The science of hypnosis: What is it and how does it work?
Hypnotherapy has evolved into an important supplemental theory and is used for different purposes, from smoking cessation to pain relief.
We’ve all seen it in the movies, a hypnotist dangling a pocket watch in front of an unsuspecting participant, an enchanted crowd looking on and hanging on to every word. Suddenly the participant is in a trance and completely at the mercy of the mysticist. He will cluck like a chicken, laugh deliriously and reveal his darkest secrets.
It is depictions like these that have kept hypnosis mostly on the fringes and given it a supernatural element. However, hypnotherapy or hypnotic suggestion has evolved into an important supplemental theory and is used for different purposes, from smoking cessation to pain relief. It is still unclear what exactly goes on during the process, but certain theories and recent physiological studies have explained the changes that take place in the mind of those who are hypnotized.
Hypnosis is a trance-like state in which people are more open to suggestibility, are relaxed and likely to process information differently. It is usually induced by gentle verbal repetition and mental images in a quiet and calm environment. This phase is called ‘induction’ and the goal of the therapist is to focus the attention of the participant on the modulation and instructions issued by them.
Hypnosis can last anywhere between a few seconds to over half an hour and depends on the ‘hypnotisability’ of the participant. A fifth of people are likely to get hypnotized, the same proportion completely resistant to it, while the remainder experience it in some form.
How hypnosis works
The ‘suggestion’ phase involves the hypnotist giving guiding the participant through the process. This includes invoking memories of or thinking about past events. Acclaimed psychoanalyst Sigmund Freud had suggested that hypnosis works by unlocking access to the subconscious, as it is the seat of reasoning and assimilating information, and performing involuntary body tasks such as breathing - all in the background.
Freud’s suggestions have mostly been discredited, and the concept of ‘top-down processing’ has been employed to explain the effects of hypnosis.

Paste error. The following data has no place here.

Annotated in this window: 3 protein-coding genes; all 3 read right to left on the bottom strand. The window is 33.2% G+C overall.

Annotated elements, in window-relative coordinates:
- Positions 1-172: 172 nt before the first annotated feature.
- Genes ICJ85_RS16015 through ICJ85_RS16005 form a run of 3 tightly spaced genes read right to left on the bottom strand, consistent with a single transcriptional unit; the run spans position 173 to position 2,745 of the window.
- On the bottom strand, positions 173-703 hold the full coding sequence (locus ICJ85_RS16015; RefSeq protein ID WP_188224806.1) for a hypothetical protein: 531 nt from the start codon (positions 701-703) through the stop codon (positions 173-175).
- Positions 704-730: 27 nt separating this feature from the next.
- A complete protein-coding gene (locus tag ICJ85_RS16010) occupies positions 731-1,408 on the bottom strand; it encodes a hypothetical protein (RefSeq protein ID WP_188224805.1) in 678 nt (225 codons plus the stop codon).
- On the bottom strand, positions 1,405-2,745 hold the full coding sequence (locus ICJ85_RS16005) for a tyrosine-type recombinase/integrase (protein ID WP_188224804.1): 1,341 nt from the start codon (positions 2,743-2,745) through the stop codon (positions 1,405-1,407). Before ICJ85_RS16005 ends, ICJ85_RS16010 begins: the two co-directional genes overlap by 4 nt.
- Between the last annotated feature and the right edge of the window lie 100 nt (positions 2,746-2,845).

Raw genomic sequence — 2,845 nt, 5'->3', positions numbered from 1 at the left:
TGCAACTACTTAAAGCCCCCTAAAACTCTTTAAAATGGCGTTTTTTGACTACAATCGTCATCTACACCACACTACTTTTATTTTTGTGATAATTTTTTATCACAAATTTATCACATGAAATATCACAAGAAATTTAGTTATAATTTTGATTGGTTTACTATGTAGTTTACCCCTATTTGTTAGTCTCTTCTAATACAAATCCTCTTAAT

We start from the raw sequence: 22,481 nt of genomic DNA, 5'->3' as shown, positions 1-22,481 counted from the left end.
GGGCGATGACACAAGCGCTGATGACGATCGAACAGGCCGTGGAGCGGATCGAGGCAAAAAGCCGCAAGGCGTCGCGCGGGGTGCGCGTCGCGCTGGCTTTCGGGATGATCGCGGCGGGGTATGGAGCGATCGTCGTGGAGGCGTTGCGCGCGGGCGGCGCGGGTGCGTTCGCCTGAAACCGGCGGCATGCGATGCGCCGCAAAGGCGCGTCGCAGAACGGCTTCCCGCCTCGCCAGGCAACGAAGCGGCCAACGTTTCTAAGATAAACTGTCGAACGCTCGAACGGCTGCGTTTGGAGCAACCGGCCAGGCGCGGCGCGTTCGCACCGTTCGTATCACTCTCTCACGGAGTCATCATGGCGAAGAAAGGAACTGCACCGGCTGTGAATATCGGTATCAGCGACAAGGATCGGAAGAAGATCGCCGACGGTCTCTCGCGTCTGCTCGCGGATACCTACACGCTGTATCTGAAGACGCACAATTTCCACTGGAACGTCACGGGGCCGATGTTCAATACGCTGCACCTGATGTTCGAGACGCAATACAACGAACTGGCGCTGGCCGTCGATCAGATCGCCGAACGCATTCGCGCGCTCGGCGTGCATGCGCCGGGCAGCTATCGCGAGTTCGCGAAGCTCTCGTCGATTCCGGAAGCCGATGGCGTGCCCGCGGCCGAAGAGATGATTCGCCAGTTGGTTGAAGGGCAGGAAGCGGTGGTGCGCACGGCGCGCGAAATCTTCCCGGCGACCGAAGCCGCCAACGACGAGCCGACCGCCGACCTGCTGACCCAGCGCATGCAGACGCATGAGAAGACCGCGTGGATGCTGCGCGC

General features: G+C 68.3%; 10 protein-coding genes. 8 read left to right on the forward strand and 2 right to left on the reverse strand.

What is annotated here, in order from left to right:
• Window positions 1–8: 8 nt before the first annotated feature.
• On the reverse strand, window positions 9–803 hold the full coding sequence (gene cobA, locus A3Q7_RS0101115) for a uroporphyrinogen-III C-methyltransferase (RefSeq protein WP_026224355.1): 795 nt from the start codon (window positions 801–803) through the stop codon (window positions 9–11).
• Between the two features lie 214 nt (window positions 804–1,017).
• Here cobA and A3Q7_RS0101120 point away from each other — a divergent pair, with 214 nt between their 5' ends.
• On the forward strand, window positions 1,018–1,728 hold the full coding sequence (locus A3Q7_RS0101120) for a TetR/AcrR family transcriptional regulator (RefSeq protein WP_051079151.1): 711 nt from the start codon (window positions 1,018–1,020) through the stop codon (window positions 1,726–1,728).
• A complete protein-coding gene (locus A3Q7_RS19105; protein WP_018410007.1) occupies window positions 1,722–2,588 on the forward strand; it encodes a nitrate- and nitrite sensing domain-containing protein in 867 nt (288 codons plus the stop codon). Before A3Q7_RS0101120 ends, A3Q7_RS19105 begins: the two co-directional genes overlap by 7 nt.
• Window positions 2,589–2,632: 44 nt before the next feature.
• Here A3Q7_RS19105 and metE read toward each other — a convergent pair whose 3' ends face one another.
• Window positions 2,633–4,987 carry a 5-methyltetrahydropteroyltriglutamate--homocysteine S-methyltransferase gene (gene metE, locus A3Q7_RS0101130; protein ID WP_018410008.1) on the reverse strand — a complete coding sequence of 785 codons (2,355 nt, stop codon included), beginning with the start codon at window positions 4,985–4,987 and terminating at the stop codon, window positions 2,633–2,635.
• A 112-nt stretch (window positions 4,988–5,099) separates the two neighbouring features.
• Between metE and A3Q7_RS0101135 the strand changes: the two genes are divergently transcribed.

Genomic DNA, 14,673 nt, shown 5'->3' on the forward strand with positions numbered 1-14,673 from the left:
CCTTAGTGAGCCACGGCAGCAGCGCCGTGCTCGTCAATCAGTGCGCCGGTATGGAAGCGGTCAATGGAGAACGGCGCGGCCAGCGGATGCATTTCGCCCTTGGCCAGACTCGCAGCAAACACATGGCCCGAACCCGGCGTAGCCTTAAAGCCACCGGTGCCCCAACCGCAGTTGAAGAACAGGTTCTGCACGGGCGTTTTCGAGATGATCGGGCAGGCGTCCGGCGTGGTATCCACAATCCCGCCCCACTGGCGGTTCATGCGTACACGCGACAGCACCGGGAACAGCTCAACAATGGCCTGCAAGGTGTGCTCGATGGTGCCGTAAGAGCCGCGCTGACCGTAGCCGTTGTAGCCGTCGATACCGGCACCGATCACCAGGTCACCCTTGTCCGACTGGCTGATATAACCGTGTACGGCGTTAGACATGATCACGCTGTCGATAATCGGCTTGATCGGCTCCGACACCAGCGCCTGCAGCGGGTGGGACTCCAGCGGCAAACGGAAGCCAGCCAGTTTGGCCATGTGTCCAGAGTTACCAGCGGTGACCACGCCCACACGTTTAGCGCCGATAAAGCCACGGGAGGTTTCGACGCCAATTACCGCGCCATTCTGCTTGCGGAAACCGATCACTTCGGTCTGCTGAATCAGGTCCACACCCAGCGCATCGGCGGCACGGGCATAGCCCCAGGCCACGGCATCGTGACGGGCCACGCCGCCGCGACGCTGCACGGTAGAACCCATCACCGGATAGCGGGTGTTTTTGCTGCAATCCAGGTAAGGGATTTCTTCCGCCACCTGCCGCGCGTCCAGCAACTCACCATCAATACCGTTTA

You may hear from your ears, but you really ‘listen’ from your brain. Any new information the brain receives is processed based on past experiences and the framework developed by an individual’s mind. Our perceptions are therefore determined by the inclination and patterns of our mind, rather than the simple process of decoding raw data.
This explains the concept of placebo to a large extent; it is enough for the mind to be ‘fooled’ into thinking that something is going on for there to be a physiological reaction to it. This may be why hypnosis works as well - in the heightened state of suggestibility, any aides or direction will feel legitimate and seem to be the reality.
Additionally, EEGs of those in hypnotic states have shown a boost in lower frequency waves - usually seen in a person when asleep.
Subsequent studies have shown marked changes in different parts of the brain: activity on the left side of the brain goes down, and activity in the right goes up. The left part of the brain is believed to be critical, helping with deduction and reasoning, and the right part with creativity and imagination. These physiological changes may begin to explain why hypnosis works.
Children below the age of 12 are much more likely to respond to hypnosis as they are more impressionable and haven’t developed mature processing pathways. Adults also differ in degrees of hypnotisability; for hypnosis to work, one must want it to work and be trusting of the therapist.
Hypnotherapy for physical and mental health
Hypnotic therapy is known to have been successful in cases of behaviour change such as tobacco cessation and weight loss. A 2007 randomised control trial showed that 20% of those who received hypnotic treatment gave up on tobacco as opposed to 14% who received standard behavioural therapy. Another study dealing with weight loss interventions showed that those who received hypnotic therapy along with behavioural therapy lost double the amount of weight than those who just received behavioural therapy.
Hypnotherapy even has applications for pain relief and mental health issues such as stress and anxiety.
While the evidence is encouraging, researchers and medical professionals alike emphasize that hypnosis is a supplementary treatment and must be used alongside cognitive behavioural therapy. It also must be recommended by a medical professional.
Hypnotherapy runs the risk of being exploited by frauds and can have harmful effects, and is not expected to work right away. Swift, non-specific programs that attract a large audience are likely to be ineffectual and based on questionable science, bordering on cults.
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